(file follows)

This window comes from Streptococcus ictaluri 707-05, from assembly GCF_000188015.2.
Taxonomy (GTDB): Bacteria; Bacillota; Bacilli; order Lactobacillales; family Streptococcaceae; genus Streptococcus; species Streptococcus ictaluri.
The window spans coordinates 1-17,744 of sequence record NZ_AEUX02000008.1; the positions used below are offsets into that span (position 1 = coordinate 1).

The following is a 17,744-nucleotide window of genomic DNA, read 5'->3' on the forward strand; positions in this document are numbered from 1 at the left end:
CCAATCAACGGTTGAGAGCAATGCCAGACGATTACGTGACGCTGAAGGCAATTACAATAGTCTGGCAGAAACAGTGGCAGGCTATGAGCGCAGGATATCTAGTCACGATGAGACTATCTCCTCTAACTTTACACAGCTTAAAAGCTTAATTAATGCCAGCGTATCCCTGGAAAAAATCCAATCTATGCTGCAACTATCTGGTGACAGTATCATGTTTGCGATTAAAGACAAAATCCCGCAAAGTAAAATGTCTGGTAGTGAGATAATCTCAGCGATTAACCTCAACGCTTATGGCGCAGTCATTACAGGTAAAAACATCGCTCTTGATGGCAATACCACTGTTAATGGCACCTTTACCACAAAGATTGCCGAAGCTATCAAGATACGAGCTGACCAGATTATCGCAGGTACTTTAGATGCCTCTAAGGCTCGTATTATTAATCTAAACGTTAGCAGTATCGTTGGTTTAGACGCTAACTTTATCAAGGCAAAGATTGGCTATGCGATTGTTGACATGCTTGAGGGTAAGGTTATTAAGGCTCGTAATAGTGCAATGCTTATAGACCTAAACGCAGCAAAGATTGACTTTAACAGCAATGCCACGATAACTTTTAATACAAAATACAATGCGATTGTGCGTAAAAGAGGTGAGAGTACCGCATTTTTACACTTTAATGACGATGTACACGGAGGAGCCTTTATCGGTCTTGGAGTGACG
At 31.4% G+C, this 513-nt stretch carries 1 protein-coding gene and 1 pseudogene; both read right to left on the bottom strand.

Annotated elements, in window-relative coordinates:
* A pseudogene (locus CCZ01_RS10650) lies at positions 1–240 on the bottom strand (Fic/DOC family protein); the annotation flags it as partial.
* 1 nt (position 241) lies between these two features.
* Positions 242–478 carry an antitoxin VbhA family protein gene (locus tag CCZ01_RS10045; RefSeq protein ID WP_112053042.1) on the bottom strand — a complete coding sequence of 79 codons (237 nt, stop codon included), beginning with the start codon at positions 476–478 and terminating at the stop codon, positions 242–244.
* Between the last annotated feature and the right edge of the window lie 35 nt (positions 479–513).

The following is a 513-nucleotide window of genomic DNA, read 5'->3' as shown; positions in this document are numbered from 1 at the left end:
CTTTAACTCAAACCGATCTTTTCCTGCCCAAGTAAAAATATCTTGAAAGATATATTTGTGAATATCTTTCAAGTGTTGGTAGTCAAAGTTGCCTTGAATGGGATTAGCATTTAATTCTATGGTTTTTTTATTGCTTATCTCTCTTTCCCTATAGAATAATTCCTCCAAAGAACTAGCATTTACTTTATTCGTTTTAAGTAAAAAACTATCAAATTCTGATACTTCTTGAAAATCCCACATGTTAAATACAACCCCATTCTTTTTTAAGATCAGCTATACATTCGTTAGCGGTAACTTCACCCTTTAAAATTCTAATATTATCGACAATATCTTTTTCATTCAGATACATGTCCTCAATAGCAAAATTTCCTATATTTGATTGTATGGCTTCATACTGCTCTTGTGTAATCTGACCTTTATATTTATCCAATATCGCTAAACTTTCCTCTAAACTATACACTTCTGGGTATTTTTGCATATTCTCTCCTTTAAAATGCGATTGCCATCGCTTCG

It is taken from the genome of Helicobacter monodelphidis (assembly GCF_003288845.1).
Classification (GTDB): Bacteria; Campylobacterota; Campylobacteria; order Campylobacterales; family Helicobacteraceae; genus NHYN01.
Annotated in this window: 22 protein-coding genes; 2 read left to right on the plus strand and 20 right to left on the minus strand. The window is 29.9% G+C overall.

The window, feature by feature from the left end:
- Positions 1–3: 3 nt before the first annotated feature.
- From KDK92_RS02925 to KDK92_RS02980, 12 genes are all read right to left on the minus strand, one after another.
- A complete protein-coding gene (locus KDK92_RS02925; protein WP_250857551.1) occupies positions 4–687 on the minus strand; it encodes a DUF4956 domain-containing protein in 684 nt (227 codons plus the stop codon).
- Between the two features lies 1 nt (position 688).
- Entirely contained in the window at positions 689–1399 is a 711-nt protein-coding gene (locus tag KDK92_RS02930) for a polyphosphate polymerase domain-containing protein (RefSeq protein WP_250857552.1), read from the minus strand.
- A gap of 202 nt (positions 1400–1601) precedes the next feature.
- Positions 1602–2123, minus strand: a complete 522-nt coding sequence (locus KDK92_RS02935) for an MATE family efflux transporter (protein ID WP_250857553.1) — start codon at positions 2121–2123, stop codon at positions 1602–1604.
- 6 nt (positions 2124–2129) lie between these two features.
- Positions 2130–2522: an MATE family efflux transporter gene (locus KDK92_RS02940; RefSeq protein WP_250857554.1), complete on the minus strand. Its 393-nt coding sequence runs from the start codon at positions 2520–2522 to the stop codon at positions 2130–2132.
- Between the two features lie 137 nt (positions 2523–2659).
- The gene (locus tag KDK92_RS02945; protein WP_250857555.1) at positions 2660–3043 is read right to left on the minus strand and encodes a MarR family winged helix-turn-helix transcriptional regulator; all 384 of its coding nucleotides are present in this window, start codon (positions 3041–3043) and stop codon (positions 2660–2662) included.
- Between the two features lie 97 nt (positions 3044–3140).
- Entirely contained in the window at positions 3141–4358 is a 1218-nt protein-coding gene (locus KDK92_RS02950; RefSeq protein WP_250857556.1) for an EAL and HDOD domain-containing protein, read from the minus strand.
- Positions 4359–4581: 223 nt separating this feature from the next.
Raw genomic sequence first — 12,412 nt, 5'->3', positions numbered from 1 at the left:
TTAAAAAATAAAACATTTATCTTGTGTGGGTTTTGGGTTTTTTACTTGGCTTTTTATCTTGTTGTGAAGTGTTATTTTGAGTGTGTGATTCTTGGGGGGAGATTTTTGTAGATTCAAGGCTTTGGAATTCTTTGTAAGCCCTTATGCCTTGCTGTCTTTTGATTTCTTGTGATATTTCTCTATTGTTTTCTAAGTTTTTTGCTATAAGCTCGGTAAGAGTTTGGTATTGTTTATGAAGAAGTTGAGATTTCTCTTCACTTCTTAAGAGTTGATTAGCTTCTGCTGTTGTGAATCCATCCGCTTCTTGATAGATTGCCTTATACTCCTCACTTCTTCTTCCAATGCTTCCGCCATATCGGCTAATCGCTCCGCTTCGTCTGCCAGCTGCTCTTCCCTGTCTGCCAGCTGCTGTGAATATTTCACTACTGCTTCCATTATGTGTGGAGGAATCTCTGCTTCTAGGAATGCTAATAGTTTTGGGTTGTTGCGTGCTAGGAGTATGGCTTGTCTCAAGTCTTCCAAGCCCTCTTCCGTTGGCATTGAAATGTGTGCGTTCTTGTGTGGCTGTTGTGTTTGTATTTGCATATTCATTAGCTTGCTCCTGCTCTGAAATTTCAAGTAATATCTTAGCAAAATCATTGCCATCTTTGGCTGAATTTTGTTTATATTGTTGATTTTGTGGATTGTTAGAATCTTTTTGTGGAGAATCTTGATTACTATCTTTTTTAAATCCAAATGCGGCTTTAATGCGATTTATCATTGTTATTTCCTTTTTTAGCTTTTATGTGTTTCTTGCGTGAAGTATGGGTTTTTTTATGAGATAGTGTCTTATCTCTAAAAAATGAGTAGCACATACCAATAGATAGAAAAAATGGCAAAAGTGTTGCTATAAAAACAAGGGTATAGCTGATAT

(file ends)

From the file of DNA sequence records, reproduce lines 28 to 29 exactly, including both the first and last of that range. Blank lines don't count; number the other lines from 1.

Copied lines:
- The gene (locus tag KDK92_RS02945; protein WP_250857555.1) at positions 2660–3043 is read right to left on the minus strand and encodes a MarR family winged helix-turn-helix transcriptional regulator; all 384 of its coding nucleotides are present in this window, start codon (positions 3041–3043) and stop codon (positions 2660–2662) included.
- Between the two features lie 97 nt (positions 3044–3140).